Why I Look At Your Feet
At the beginning of every reflexology treatment, I take a minute to observe your feet before I start the treatment. Why? The colour, temperature, texture and condition of your feet can suggest what’s going on in your body, and help me identify potential imbalances in the body. These things change over time, indeed, your feet will probably look quite different at the end of a treatment to how they did when you first got on my couch, and it’s fun to compare before and after photos! Likewise, it is interesting to see changes over a course of treatments. These clues are often born out once the treatment commences, and I can feel for imbalances as I work the reflexes with my fingers.
Remember, these are only clues. I will look first to see if these things are influenced by your footwear, general temperature in the room, the weather, injuries to the foot or any other common sense explanations. What I do not do is read your feet – some reflexologists believe you can learn about a person’s personality and past traumas based on the appearance of feet. This is a whole other discussion and one that I do not subscribe to, or think helpful for clients who have come for a relaxing reflexology treatment.
So what am I looking for?
Here are some of the things that I look out for and why:
Colour and Temperature
Reflexology links specific parts of the foot, known as reflexes, to other organs and systems in the body. Meridian Reflexologists and Traditional Chinese Medicine (TCM) believes that energy, or Chi, flows along the Meridian pathways throughout the body, and when this energy becomes blocked, illness can occur. In the feet, this can be represented by colour. For example, hot and red reflexes can indicate excess energy, where an area is working hard; whereas pale, white and cold areas can suggest deficient energy. So I might see red tips of the toes when someone has sinus congestion, or a pale, cold instep when they have a sluggish digestive system.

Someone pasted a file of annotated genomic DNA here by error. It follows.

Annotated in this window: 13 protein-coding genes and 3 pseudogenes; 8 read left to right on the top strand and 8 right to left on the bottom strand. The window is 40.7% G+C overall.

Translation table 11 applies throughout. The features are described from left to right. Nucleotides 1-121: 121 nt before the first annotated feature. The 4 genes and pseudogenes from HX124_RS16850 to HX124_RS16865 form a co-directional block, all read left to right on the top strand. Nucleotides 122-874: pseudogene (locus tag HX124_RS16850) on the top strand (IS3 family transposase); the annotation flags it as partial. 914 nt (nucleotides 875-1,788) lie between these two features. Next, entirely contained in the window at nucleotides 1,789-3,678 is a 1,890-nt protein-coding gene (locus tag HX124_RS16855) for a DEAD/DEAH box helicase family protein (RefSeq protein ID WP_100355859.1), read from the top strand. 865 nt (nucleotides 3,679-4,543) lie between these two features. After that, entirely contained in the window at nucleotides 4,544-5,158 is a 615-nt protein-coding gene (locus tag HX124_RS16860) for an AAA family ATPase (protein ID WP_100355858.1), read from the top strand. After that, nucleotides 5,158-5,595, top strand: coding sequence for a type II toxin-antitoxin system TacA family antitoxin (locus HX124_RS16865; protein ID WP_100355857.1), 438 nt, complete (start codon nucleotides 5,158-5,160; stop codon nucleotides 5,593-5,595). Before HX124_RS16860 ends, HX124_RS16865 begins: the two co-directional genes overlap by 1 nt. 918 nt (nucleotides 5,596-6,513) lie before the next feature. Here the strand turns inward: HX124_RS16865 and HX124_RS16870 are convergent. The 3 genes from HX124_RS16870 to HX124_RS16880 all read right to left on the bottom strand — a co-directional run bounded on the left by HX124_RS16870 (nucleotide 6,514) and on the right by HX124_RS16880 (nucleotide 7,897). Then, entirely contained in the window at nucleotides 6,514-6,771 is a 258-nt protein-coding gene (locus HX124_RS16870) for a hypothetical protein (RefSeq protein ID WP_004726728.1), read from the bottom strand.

Generally cold feet and a blue tinge tends to suggest poor circulation. Yellow areas on the feet can suggest a build up of toxins in that area. Feet often have a range of temperatures, and sometimes each foot can differ too. For example, your toes might be cold, but the heels hot.
Changes on the feet can show internal organ condition, and be influenced by diet. For example, red areas at the outer edge can indicate expansion of capillaries due to excessive consumption of foods such as caffeine, refined sugars, alcohol or medications. This shows that the heart and circulatory system is irritated and being overworked. This can lead to general fatigue, and is often accompanied by overactive liver, kidney and bladder functions.
Here I am looking at how hard or soft different areas of your feet are, as well as any areas of dry skin, hard skin or cracks. This can suggest dehydration, as well as deficient energy in an area. Hard skin is the body’s way of protecting itself – think of a blister or area of hard skin where shoes have rubbed, or hard skin which has built up as a result of your gait. Hard skin around the heels can be indicative of lower back pain or knee problems. If after discussion there is no obvious reason for this hard skin, it may signify a physical or even emotional response. For example, people with shoulder problems often have a small circular area of hard skin under their 5th metatarsal joint.
Don’t worry, I don’t actively smell your feet! But some feet will have an aroma, and even this can give clues as to what is going on in the body. Cheesy feet can be a sign that there is a large amount of waste matter building up in the body. This is often related to diet, poor circulation and as a result, constipation. An acetone smell can suggest the urinary system is out of balance, which can be improved by drinking more water and receiving reflexology to support the urinary and digestive systems.
Corns, Moles and Blemishes
If there is a corn or mark on the feet, again not explained as a result of footwear or gait, their location may again suggest an imbalance on that area of the body. While moles do not tend to move (!), corns and callouses can change and disappear as the body heals.
Which direction are the feet pointing? Straight up, rolling inwards or outwards? Is one foot doing something different to the other? How flexible are they? Is there any resistance when I move them? Foot inversion or eversion can point to weak muscles or issues further up the kinetic chain. Resistance when I’m rotating ankles, or the client moving the feet for me, can suggest someone who likes to be in control and who finds it hard to switch off!
As well as looking to see which reflexes are affected, I’m also looking to see which meridians may be out of balance. For example, if redness, dry skin and a corn all appear on the same meridian, this suggests a blockage. 6 of the body’s 12 meridians start or end in the feet (the others run horizontally across the body, down the arms). The location of lumps, bumps, corns on the toes can be a strong indicator of which meridians may be in need of support.
Intrigued? All this before I even start the treatment! Have a good look at your feet and take note of what colours you see, any areas of hard skin or blemishes. And keep checking my social media pages as the focus this week is Reflexology!